Some would say that an ancient faith like Christianity won’t survive outer space — especially as we explore further than we ever have before.
This episode is sponsored by Zondervan’s new book ‘The Theology of Paul and His Letters’ by Douglas J Moo.
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Meet our guests
Jeffrey Williams (Colonel, U.S. Army, Ret.) flew on Expedition 47/48 which completed his fourth mission, making it a record-breaking mission aboard the International Space Station. He has now has spent 534 days in space. The Wisconsin native was a Flight Engineer and lead spacewalker for STS-101 in 2000, Flight Engineer for Expedition 13 in 2005 and Expedition 21 in 2009, where he worked as Flight Engineer and then as commander for Expedition 22. Selected as an astronaut in 1996, Williams graduated first in the U.S. Naval Test Pilot School class 103 in 1993.
Deborah Haarsma is President of BioLogos. She is an astronomer and frequent speaker on modern science and Christian faith at research universities, churches, and public venues like the National Press Club. Her work appears in several recent books, including Four Views on Creation, Evolution, and Design and Christ and the Created Order. She wrote the book Origins with her husband and fellow physicist, Loren Haarsma, presenting the agreements and disagreements among Christians regarding the history of life and the universe. She edited the anthology Delight in Creation: Scientists Share Their Work with the Church with Rev. Scott Hoezee. Previously, Haarsma served as professor and chair of the Department of Physics and Astronomy at Calvin University.
Download the transcript for this episode here.
- Want more Space stats (so you can be more like Director Mark)? Click here.
- Here’s some more about becoming an astronaut and the US Military Academy at West Point.
- Jeff Williams said he was inspired to become an astronaut after reading Tom Wolfe’s book The Right Stuff.
- Here’s something fun: Captain Kirk (aka William Shatner) went to the “edge of space” on Jeff Bezos’ Blue Origin rocket.
- Jeff Williams went to space for the first time in NASA Space Shuttle Atlantis, which is now as exhibit at the Kennedy Space Centre. You can also watch the final Atlantis flight to the International Space Station here.
- Read more about the 5000-year-old rock paintings in Karkom, southern Israel.
- What’s an Exoplanet?
- All our science fiction references:
- Interstellar (2014)
- Arrival (2016)
- Stephen Hawking’s first extinction prediction (1000 years), as reported by The Washington Post.
- Annnd…. Stephen Hawking’s updated prediction: He gave humans a deadline of 100 years to leave earth.
- Read more about Elon Musk’s grand space plans in this Australian Broadcasting Corporation story, Launching Starship: Inside Elon Musk’s plan to perfect the rocket to take humanity to Mars.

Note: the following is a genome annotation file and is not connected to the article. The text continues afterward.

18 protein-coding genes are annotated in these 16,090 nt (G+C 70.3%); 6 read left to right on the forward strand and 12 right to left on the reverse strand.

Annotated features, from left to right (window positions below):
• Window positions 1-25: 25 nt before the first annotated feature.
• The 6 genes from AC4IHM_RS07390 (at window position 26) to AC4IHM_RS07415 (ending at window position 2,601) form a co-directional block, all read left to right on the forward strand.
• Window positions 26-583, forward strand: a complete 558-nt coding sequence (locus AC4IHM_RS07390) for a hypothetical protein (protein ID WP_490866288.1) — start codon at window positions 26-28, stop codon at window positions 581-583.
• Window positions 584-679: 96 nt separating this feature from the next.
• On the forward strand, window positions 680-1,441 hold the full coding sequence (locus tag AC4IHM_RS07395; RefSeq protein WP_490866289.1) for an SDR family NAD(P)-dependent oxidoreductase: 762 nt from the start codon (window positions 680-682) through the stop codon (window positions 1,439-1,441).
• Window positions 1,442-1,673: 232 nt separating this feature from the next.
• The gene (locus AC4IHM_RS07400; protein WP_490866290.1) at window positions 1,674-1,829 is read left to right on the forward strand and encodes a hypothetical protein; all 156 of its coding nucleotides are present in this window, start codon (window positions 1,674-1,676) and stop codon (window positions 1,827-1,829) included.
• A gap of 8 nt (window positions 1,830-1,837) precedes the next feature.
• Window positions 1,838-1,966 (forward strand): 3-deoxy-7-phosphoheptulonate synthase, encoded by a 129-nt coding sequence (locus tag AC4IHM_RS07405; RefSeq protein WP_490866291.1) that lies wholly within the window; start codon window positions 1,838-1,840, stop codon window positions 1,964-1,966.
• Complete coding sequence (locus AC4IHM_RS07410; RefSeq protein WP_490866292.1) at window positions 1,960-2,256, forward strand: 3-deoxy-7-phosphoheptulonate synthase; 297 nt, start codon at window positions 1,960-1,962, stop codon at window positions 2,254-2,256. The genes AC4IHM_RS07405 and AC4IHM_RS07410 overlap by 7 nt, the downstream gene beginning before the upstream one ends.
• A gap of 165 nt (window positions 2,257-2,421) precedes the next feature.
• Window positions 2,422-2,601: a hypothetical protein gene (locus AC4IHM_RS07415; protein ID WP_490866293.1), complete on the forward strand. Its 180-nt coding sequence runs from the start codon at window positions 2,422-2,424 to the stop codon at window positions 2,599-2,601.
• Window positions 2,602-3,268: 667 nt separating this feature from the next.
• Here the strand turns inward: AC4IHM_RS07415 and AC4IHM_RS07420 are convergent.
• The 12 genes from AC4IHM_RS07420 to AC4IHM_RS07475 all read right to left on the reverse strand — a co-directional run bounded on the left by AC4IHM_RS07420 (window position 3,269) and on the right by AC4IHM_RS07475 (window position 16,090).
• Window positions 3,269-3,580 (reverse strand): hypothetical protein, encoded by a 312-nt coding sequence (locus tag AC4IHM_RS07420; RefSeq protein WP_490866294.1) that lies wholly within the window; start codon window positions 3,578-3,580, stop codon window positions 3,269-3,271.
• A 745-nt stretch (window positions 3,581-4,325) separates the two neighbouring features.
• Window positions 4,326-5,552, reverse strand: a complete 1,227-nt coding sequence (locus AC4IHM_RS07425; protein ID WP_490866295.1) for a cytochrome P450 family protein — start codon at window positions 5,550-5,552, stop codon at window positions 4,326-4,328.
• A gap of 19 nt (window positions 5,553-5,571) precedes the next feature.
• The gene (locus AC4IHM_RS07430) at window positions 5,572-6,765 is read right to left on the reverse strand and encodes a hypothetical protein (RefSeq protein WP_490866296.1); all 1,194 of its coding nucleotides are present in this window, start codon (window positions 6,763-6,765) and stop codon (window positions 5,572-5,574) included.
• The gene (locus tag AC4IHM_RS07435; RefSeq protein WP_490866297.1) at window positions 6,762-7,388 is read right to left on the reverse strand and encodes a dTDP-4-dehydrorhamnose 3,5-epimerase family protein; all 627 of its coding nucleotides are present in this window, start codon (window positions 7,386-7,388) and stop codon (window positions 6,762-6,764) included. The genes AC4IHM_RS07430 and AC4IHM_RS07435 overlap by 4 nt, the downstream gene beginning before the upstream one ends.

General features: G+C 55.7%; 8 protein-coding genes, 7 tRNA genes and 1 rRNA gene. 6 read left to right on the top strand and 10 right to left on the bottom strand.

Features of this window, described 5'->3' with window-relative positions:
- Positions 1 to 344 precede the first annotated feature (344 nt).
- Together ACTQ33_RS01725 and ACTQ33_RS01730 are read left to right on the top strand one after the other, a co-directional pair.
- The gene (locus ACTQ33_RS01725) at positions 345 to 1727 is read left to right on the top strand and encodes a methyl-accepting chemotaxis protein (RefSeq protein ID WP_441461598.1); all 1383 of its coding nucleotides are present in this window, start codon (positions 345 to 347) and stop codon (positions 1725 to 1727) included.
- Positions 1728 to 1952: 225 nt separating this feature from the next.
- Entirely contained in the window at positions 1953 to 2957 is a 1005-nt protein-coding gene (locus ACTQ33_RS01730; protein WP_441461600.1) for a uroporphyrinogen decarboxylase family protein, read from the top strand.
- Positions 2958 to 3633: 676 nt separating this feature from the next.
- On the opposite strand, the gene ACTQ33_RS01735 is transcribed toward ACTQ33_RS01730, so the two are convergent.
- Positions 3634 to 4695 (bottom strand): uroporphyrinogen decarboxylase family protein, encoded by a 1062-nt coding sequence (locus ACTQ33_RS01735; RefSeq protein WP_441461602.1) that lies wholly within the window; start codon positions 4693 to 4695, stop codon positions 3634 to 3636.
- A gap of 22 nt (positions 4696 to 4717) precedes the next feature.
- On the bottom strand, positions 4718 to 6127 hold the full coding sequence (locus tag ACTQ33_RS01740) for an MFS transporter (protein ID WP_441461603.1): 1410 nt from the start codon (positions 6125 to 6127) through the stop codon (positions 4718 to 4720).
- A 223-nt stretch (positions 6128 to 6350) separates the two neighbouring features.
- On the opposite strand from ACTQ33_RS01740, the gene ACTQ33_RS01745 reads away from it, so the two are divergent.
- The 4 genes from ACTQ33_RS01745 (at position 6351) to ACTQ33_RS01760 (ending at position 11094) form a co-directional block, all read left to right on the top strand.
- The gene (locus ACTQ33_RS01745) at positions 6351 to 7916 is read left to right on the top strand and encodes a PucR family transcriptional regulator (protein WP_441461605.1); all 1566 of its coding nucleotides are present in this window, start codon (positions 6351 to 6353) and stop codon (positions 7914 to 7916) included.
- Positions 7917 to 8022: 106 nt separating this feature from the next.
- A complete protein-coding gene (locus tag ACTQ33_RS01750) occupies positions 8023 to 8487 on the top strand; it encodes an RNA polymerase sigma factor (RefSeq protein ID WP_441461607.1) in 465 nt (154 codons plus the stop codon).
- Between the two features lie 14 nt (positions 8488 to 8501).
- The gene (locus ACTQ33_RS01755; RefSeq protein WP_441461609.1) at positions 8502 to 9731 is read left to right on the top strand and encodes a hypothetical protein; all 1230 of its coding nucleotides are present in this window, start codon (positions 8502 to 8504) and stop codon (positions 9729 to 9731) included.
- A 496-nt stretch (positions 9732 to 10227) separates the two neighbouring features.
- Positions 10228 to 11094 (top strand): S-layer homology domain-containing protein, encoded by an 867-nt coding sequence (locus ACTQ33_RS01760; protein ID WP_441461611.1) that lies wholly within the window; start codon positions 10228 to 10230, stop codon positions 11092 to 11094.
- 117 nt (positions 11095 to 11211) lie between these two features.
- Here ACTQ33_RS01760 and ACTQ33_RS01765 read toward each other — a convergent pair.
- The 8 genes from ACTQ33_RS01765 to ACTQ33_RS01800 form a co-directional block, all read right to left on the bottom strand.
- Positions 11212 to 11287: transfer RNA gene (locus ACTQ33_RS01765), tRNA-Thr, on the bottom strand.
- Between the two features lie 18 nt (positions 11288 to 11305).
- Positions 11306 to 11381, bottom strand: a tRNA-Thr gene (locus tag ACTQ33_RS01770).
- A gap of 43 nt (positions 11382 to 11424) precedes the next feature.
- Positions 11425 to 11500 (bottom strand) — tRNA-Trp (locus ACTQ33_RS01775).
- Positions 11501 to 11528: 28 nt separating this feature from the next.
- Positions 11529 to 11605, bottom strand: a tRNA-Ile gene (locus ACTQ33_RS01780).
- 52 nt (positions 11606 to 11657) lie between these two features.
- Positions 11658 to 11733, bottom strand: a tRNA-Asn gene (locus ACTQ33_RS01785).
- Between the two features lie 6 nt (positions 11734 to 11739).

- Also this from Futurism: When will the first human leave the Solar System?
- Deborah Haarsma enjoyed The Sparrow by Mary Doria Russell, a novel that traces the fate of the first manned expedition to the stars. Here’s a NYT review of the book from 1996.
- We quote CS Lewis from the first book of his acclaimed Space Trilogy, Out of the Silent Planet .
- “We are not fit yet to visit other worlds. We have filled our own with massacre, torture, syphilis, famine, dust bowls and with all that is hideous to ear or eye. Must we go on to infect new realms?”
- And this other CS Lewis quote from his 1963 essay
- “We might meet a species which, like us, needed Redemption but had not been given it. But would this fundamentally be more of a difficulty than any Christian’s first meeting with a new tribe of savages? It would be our duty to preach the Gospel to them. For if they are rational, capable both of sin and repentance, they are our brethren, whatever they look like.”
- “Space exploration leads directly to religious and philosophical questions” – Carl Sagan from this BBC article.
- Here’s some of that Kremlin propaganda against religion, depicting Russian cosmonaut Yuri Gagarin in space with the words “There is no God”.
- Buzz Aldrin took communion in space and, on his return journey from the moon to the earth on Apollo 11, read aloud the words of Psalm 8: “When I consider thy heavens, the work of thy fingers, the moon and the stars, which thou has ordained; What is man that thou art mindful of him? And the Son of Man, that thou visitest Him?” Aldrin said later that NASA had asked him not to read the Bible passage, with the agency still reeling from a lawsuit (that was ultimately dismissed) brought by atheist activist Madalyn Murray O’Hair had claimed that a broadcast of astronauts reading from the Book of Genesis during the Apollo 8 mission violated the separation of church and state.
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Undeceptions is part of the Undeceptions Network. Seeking to ‘undeceive ourselves’, and let the truth ‘out’.